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The Lost History of Christianity: Book Review of Philip Jenkin's "The Thousand-Year Golden Age of the Church in the Middle East, Africa, and Asia—and How It Died"

Paul Marshall

In the summer of 2002, I traveled in southeastern Turkey to meet with members of the two-millennia-old Syriac church, of whom only a few thousand are left in their homelands. Their language, Syriac-Aramaic, is as close as any living language to the one that Jesus spoke, yet they are forbidden by the Turkish government to teach it to their schoolchildren. We came to deserted villages such as Kafro, whose inhabitants had been driven out by the attacks of Turkish Hezbollah, and which were now sealed off by the military. We visited the monastery of Tur Abdin, a major center of Eastern Christianity, now dwindling under suffocating government restrictions. We met the only two monks remaining in the monastery of the village of Sare.

In Nisibis (now Nusaybin in southeast Turkey), where a famous Christian community dates back to the second century, and which nurtured Ephrem, the greatest of the Syrian theologians, there is a church dating from 439. It was locked and abandoned after World War I when the inhabitants, fleeing massacre, escaped into Syria. For 60 years there had been no Christians there, but now the diocese had sent a Christian family from a local village, who live in a small apartment in the church and try to keep it from falling apart.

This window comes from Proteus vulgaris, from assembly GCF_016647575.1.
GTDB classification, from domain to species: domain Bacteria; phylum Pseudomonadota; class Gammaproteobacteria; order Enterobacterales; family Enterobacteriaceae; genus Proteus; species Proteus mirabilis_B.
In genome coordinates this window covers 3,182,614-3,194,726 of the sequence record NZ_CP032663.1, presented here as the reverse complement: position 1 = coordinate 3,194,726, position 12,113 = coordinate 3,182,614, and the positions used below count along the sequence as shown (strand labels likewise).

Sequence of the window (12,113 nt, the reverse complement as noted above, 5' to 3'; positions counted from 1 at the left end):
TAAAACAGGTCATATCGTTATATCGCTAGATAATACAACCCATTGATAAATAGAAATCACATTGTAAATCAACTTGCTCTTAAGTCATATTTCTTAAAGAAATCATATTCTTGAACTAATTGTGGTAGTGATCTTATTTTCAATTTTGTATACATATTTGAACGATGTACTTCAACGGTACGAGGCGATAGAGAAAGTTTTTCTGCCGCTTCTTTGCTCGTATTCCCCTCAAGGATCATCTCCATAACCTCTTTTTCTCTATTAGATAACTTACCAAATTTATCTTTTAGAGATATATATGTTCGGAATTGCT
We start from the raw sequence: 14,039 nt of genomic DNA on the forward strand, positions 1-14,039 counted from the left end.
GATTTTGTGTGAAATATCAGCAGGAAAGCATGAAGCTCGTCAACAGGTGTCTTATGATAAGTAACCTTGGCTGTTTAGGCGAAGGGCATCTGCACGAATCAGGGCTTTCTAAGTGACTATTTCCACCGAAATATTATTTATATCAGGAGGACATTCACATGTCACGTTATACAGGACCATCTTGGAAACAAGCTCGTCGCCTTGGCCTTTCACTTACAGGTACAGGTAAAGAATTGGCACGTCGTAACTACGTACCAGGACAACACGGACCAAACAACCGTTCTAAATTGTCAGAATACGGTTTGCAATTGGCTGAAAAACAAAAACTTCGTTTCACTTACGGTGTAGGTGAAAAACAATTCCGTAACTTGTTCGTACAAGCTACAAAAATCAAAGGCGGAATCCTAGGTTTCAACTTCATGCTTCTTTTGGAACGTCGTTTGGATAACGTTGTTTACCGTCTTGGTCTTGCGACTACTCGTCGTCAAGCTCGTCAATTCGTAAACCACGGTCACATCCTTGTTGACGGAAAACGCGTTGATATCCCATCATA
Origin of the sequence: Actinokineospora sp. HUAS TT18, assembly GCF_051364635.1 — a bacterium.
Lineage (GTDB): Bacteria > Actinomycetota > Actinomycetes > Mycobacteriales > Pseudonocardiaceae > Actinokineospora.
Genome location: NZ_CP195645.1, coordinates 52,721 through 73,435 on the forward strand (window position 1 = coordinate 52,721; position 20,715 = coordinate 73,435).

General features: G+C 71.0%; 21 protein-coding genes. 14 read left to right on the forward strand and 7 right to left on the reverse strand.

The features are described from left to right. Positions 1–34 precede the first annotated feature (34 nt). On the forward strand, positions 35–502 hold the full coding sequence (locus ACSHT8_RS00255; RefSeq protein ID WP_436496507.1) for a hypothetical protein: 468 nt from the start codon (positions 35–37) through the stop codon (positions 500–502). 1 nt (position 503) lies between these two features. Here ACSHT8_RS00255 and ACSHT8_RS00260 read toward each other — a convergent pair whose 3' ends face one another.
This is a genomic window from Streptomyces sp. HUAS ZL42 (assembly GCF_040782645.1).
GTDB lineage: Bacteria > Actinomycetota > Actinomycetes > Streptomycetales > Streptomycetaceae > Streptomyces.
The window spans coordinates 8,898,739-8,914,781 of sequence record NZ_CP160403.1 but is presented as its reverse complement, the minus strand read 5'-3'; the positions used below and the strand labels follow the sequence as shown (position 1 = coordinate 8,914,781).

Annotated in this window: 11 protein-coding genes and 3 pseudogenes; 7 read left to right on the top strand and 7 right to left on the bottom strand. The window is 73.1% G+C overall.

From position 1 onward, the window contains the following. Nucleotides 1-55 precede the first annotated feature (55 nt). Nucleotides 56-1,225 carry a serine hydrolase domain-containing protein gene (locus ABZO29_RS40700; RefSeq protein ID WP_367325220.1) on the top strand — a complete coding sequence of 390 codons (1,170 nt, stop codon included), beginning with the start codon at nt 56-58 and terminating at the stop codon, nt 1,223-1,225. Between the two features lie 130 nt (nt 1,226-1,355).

We went into the crypt to see the tomb of Jacob of Nisibis, from whom the term “Jacobite” church is named, and while we studied his sarcophagus, our driver, unprompted, began to sing an ancient hymn. His strong voice filled the tomb. We asked him what the words meant, and he told us that the lyrics came from Ephrem himself:

__Listen, my chicks have flown,
left their nest, alarmed
By the eagle. Look,
where they hide in dread!
Bring them back in peace!__

Philip Jenkins’s marvelous new book, The Lost History of Christianity, tells the largely forgotten story of Nisibis, and thousands of sites like it, which stretch from Morocco to Kenya to India to China, and which were, deep into the second millennium, the heart of the church. While Christians will be particularly concerned with this story, it will be of interest to, and significant for, far more than they.